Though the Ababda have come to speak Arabic, they retain their Beja customs and lifestyle. The Beni-Amer Tigre speakers (Sudan and Eritrea) are reported to be physically distinguished from the Semitic Tigre. The Beni-Amer are generally bilingual in both Beja (To Bedawie) and Tigre. Reports differ as to the number whose mother tongue is one or the other of these two languages. Many Beni-Amer also speak Arabic.
The name used in technical linguistics for To Bedawie is Beja. Dialects of the Beja language are called Hadendoa (Hadendowa, Hadendiwa), Hadareb (Hadaareb, Hidareb, Hidarib) and Bisharin (Bisarin, Bisariab). All these language forms are classified by the same ROPAL Code BEI, with dialect numbers.
The Beni-Amer are a large group in Eritrea who include Beja-speaking and Tigre-speaking subgroups. All serfs in Beja society were called Tigre (the Beja word for "slave") and the Tigre language is associated with serfdom, though the serfs were "themselves Beja of a very ancient stock" (Paul).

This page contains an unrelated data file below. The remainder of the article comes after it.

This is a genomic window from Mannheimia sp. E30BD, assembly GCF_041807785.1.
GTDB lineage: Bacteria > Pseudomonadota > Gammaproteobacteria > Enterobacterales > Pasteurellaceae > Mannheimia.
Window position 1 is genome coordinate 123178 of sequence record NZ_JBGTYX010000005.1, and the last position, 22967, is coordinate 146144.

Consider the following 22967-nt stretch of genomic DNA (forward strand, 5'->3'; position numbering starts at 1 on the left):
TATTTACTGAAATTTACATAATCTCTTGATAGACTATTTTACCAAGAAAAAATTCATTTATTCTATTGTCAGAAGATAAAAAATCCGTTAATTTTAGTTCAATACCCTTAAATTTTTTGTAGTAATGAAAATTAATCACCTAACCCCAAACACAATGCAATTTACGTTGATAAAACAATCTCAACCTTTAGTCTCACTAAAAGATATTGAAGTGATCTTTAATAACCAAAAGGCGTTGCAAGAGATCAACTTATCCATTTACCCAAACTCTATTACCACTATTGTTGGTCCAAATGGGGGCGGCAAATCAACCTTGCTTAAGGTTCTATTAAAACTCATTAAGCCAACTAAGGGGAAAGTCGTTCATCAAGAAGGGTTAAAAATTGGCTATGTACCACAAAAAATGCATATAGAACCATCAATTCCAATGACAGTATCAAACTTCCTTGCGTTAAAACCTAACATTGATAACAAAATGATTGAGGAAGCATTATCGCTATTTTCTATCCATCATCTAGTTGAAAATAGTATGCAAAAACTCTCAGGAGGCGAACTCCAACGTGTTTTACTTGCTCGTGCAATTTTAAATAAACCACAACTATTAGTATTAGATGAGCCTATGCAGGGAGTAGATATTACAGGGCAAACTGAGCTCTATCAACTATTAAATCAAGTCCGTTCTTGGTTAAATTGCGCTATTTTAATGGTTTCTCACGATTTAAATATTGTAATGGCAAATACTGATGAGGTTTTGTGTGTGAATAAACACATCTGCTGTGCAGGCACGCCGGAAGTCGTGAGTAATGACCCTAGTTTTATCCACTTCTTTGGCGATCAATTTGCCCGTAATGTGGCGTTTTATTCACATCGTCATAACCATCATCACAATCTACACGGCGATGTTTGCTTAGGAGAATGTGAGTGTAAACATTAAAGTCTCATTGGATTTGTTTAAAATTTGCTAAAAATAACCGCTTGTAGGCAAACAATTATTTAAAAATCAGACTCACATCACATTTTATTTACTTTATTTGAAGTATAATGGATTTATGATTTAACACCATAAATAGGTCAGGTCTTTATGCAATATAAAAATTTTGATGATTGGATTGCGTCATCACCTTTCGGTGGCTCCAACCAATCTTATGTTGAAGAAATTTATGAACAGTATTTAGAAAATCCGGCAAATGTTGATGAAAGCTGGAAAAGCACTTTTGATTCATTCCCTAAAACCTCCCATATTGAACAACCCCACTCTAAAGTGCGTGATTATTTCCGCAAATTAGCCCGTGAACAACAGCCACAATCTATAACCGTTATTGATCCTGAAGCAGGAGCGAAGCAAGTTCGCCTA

Some authorities indicate the Beni-Amer, despite this diversity, have retained more of the ancient Beja identity than other Beja tribes, who have intermarried more with other people. This is analogous to the Somali people's clans, many of whom speak non-Somali languages.
There are perhaps 100,000 Beni-Amer Beja who speak only Tigre. The Halenga are former Tigre speakers who now speak Beja. The Hadareb (Hidareb) are a Beni-Amer group but the name is used broadly for Beja speakers in general.
The Beni-Amer (Hadareb) are found in the northwest and northeast of the country, and are prominent in towns of Keren, Agordat and Tessenei. Beni-Amer have also been reported to extend into northern Ethiopia under other names.
The Hadendoa dialect is spoken by Beja in Eritrea and Sudan. The Bisharin dialect is spoken by Beja in Sudan and Egypt. The Hadendoa people and language are found from the Atbara River to the Red Sea, where they meet and mix with the Beni-Amer. About two-thirds of the Beni-Amer live in Eritrea, and one-third in Sudan.
The language spoken by the Beni-Amer is called simply Beja (To Bedawie). The term Hadareb is used variously to refer to a language form and a people group. Ethnologue information is based on language forms only. For instance, the Beni-Amer alone have over 40 sections.
The Beja have been independent, with fairly autonomous clan. For instance, the Beni-Amer alone have over 40 sections. They have not always had amicable relations diverse Beja groups.